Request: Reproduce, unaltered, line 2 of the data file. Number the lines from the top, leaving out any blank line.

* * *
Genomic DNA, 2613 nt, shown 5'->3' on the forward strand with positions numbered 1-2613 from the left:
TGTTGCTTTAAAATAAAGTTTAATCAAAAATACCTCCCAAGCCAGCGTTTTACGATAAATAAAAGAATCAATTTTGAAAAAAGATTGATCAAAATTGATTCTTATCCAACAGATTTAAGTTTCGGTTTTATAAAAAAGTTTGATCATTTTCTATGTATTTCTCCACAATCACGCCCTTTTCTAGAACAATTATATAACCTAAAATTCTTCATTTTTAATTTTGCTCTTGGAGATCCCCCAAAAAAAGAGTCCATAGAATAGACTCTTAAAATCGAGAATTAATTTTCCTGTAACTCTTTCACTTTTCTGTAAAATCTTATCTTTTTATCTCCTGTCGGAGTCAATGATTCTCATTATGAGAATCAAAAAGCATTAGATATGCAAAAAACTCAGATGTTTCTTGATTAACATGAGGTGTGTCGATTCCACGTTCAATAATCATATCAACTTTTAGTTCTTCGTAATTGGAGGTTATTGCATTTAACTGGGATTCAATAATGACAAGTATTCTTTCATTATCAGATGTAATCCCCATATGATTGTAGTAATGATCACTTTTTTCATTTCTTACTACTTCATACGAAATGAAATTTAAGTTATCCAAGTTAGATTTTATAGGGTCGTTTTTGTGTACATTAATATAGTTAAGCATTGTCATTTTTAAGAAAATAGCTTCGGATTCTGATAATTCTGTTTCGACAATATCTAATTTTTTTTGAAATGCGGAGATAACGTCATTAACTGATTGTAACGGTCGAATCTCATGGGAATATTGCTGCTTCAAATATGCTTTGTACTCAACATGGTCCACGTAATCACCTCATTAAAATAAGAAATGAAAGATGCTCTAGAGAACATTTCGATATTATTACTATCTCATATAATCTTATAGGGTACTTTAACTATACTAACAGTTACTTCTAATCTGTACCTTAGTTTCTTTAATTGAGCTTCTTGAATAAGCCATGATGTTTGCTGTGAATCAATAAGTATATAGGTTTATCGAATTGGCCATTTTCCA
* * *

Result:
TGTTGCTTTAAAATAAAGTTTAATCAAAAATACCTCCCAAGCCAGCGTTTTACGATAAATAAAAGAATCAATTTTGAAAAAAGATTGATCAAAATTGATTCTTATCCAACAGATTTAAGTTTCGGTTTTATAAAAAAGTTTGATCATTTTCTATGTATTTCTCCACAATCACGCCCTTTTCTAGAACAATTATATAACCTAAAATTCTTCATTTTTAATTTTGCTCTTGGAGATCCCCCAAAAAAAGAGTCCATAGAATAGACTCTTAAAATCGAGAATTAATTTTCCTGTAACTCTTTCACTTTTCTGTAAAATCTTATCTTTTTATCTCCTGTCGGAGTCAATGATTCTCATTATGAGAATCAAAAAGCATTAGATATGCAAAAAACTCAGATGTTTCTTGATTAACATGAGGTGTGTCGATTCCACGTTCAATAATCATATCAACTTTTAGTTCTTCGTAATTGGAGGTTATTGCATTTAACTGGGATTCAATAATGACAAGTATTCTTTCATTATCAGATGTAATCCCCATATGATTGTAGTAATGATCACTTTTTTCATTTCTTACTACTTCATACGAAATGAAATTTAAGTTATCCAAGTTAGATTTTATAGGGTCGTTTTTGTGTACATTAATATAGTTAAGCATTGTCATTTTTAAGAAAATAGCTTCGGATTCTGATAATTCTGTTTCGACAATATCTAATTTTTTTTGAAATGCGGAGATAACGTCATTAACTGATTGTAACGGTCGAATCTCATGGGAATATTGCTGCTTCAAATATGCTTTGTACTCAACATGGTCCACGTAATCACCTCATTAAAATAAGAAATGAAAGATGCTCTAGAGAACATTTCGATATTATTACTATCTCATATAATCTTATAGGGTACTTTAACTATACTAACAGTTACTTCTAATCTGTACCTTAGTTTCTTTAATTGAGCTTCTTGAATAAGCCATGATGTTTGCTGTGAATCAATAAGTATATAGGTTTATCGAATTGGCCATTTTCCA